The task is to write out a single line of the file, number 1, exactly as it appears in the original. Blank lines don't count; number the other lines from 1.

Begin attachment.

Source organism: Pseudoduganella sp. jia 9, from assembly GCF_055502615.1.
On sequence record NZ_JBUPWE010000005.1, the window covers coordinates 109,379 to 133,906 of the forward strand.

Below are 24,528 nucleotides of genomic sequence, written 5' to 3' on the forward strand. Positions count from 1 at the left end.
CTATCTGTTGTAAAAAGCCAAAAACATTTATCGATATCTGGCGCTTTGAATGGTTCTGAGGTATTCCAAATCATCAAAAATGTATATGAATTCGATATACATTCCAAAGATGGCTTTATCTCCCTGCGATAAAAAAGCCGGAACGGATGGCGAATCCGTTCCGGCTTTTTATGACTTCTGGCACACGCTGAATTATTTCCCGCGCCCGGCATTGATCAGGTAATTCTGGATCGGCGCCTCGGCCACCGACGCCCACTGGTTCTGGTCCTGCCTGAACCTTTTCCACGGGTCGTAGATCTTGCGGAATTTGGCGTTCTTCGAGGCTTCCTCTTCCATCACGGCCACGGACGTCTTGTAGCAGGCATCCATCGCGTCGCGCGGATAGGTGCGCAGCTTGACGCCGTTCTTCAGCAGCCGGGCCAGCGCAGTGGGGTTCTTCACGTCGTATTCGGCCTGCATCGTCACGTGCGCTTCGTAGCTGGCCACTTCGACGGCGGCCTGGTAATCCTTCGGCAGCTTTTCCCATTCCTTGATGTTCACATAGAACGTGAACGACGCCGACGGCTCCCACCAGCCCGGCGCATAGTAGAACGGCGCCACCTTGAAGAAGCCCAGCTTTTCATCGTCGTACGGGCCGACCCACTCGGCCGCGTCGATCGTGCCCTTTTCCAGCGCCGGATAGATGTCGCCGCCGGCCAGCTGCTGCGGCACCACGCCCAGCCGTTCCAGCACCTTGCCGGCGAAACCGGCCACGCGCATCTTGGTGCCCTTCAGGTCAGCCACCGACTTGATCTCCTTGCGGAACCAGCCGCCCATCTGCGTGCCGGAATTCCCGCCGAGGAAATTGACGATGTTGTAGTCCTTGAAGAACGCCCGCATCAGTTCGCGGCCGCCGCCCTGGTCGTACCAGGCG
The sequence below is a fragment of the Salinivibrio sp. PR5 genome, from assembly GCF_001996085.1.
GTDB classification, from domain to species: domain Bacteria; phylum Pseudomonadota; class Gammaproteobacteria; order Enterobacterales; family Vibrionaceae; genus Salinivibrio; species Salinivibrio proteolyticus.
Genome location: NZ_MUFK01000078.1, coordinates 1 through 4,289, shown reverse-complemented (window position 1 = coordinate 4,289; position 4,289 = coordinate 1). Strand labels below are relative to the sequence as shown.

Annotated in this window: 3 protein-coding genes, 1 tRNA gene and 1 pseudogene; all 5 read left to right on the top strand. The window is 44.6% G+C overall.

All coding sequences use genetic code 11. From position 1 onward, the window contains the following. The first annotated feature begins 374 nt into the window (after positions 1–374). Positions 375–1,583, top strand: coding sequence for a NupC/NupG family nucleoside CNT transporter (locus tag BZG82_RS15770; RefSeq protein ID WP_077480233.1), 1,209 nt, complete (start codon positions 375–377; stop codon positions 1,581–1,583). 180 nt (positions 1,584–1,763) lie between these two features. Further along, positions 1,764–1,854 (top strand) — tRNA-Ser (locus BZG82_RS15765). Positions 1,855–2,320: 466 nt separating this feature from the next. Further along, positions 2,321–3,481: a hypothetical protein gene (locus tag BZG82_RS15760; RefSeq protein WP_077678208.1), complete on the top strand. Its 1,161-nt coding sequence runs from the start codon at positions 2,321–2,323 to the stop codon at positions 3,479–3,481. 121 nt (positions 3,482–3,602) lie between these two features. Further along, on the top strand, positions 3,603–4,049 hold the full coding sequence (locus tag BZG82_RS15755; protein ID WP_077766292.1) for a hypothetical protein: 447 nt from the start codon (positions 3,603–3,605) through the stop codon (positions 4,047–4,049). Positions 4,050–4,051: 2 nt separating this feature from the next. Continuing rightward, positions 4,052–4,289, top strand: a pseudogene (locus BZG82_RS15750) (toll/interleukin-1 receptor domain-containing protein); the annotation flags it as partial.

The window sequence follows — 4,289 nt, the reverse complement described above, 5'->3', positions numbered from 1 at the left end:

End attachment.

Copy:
Source organism: Pseudoduganella sp. jia 9, from assembly GCF_055502615.1.